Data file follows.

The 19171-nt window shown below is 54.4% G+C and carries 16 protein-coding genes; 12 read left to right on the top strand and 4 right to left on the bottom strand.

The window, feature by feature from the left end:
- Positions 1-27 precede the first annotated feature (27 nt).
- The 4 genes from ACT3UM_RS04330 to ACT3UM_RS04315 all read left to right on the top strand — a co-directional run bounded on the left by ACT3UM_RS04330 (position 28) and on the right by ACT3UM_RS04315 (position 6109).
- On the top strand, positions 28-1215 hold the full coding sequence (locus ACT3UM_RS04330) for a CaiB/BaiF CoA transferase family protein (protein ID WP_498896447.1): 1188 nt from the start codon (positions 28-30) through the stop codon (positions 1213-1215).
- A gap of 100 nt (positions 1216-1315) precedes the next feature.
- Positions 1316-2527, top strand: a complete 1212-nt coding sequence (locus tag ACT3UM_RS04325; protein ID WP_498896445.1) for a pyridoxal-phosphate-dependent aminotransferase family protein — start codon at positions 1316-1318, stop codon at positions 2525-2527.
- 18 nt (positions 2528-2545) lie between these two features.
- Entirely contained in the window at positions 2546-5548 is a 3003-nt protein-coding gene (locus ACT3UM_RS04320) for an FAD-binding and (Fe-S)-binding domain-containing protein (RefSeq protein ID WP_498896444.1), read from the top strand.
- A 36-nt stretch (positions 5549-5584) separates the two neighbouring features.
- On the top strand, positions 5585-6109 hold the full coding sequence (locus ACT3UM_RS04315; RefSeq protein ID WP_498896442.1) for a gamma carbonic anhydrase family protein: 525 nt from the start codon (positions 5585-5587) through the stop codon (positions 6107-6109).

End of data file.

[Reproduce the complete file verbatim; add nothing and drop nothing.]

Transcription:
The 19171-nt window shown below is 54.4% G+C and carries 16 protein-coding genes; 12 read left to right on the top strand and 4 right to left on the bottom strand.

The window, feature by feature from the left end:
- Positions 1-27 precede the first annotated feature (27 nt).
- The 4 genes from ACT3UM_RS04330 to ACT3UM_RS04315 all read left to right on the top strand — a co-directional run bounded on the left by ACT3UM_RS04330 (position 28) and on the right by ACT3UM_RS04315 (position 6109).
- On the top strand, positions 28-1215 hold the full coding sequence (locus ACT3UM_RS04330) for a CaiB/BaiF CoA transferase family protein (protein ID WP_498896447.1): 1188 nt from the start codon (positions 28-30) through the stop codon (positions 1213-1215).
- A gap of 100 nt (positions 1216-1315) precedes the next feature.
- Positions 1316-2527, top strand: a complete 1212-nt coding sequence (locus tag ACT3UM_RS04325; protein ID WP_498896445.1) for a pyridoxal-phosphate-dependent aminotransferase family protein — start codon at positions 1316-1318, stop codon at positions 2525-2527.
- 18 nt (positions 2528-2545) lie between these two features.
- Entirely contained in the window at positions 2546-5548 is a 3003-nt protein-coding gene (locus ACT3UM_RS04320) for an FAD-binding and (Fe-S)-binding domain-containing protein (RefSeq protein ID WP_498896444.1), read from the top strand.
- A 36-nt stretch (positions 5549-5584) separates the two neighbouring features.
- On the top strand, positions 5585-6109 hold the full coding sequence (locus ACT3UM_RS04315; RefSeq protein ID WP_498896442.1) for a gamma carbonic anhydrase family protein: 525 nt from the start codon (positions 5585-5587) through the stop codon (positions 6107-6109).